Newspaper article The Florida Times Union

Schools Focus on Reading; Poor FCAT Scores Lead to Proposals before Board

Newspaper article The Florida Times Union

Schools Focus on Reading; Poor FCAT Scores Lead to Proposals before Board

Article excerpt

Byline: Cynthia L. Garza, Times-Union staff writer

The addition of an intensive intervention program for 31 schools whose students are reading below grade level is among several related measures the Duval County School Board will consider at its regular meeting tomorrow.

Also scheduled for consideration is a substantive reading course for sixth- and ninth-grade students beginning in the 2004-05 school year.

Most of the elementary schools are in North and northwest Jacksonville and are C and D schools under the state's accountability system based on the Florida Comprehensive Assessment Test.

"I think you put your focus where the needs are," said Constance Hall, principal at Martin Luther King Elementary.

School Board member Brenda Priestly Jackson has worked with Superintendent John Fryer and his staff since March on coming up with recommendations of reading programs for the district's lowest-performing students.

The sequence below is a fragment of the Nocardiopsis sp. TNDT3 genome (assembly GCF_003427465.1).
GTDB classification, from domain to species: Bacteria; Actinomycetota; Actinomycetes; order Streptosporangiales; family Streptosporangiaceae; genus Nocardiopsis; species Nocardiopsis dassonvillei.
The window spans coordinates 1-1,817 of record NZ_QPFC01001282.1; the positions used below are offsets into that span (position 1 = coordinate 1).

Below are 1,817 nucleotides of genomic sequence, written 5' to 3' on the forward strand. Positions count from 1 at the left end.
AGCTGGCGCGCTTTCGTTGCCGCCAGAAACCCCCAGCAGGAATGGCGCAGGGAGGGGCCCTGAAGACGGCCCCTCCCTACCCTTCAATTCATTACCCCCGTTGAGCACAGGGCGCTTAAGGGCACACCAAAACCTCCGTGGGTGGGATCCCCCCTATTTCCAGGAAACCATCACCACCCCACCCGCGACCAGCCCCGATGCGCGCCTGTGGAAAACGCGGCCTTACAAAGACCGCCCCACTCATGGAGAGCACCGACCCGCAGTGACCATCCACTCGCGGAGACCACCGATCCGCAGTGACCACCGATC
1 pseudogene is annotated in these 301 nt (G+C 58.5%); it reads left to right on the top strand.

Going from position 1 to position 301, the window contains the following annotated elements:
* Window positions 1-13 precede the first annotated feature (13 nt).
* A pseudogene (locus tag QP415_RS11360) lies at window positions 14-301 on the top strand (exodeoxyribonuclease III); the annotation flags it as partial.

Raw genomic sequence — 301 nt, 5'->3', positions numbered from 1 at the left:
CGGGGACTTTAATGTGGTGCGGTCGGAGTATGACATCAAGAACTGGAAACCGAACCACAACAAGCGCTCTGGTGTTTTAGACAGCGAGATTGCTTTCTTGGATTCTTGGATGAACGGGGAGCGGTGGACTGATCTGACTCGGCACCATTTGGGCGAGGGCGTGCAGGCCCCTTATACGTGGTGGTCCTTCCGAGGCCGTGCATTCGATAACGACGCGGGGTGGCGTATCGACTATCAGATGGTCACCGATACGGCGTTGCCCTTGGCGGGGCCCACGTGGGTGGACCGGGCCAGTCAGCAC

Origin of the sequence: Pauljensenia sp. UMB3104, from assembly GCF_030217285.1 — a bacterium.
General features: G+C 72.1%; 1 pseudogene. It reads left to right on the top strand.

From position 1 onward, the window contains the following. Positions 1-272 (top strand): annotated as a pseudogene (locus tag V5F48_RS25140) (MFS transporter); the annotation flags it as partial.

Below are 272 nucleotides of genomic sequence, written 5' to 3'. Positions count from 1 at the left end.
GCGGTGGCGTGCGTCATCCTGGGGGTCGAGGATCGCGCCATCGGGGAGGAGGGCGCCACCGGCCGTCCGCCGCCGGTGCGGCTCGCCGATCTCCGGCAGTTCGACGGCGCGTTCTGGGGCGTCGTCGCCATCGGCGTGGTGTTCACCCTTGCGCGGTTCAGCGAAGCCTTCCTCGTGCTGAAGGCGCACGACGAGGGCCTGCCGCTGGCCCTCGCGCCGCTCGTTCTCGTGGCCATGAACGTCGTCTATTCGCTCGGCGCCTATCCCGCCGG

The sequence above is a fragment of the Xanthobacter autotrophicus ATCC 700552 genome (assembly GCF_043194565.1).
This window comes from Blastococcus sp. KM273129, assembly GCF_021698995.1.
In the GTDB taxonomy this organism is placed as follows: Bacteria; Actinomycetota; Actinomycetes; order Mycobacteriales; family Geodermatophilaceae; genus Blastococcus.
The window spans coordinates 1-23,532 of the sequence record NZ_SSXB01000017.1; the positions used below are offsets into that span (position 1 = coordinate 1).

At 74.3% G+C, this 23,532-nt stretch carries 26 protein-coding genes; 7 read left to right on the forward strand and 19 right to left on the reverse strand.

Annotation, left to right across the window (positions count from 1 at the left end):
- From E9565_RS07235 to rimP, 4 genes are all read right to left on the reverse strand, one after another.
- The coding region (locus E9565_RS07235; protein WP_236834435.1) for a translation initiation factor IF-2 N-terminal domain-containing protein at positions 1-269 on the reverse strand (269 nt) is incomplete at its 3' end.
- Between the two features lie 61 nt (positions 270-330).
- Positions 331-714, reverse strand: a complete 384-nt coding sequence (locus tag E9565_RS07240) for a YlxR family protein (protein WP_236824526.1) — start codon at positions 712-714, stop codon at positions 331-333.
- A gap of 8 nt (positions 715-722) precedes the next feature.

"We've established this as our priority," Jackson said. "We want full implementation" of the program. If doing such requires extra funding, the schools will receive it, she said.

In 2003, 35 percent of third-graders, 41 percent of fourth-graders and 43 percent of fifth-graders scored below grade level in reading on the FCAT.

The elementary school recommendations include a minimum of three hours of reading instruction a day and that students be given supplemental or auxiliary reading materials. Reading materials must be approved by the state education department and must be research-based, or essentially have been tried and tested.

"There had been [such] divergent opinions on the best reading programs to use," said School Board member Nancy Broner. Schools across the system use a number of different reading programs, including phonics and whole-language programs.

Broner said Jackson's research found "it's not the particular curriculum that is chosen, it's professional development and it's the training of the teachers to help them help the students" and measuring the students' progress.

Individual student progress would also be assessed quarterly, and reports would be sent to parents. The School Board would also get a quarterly report on school progress. …

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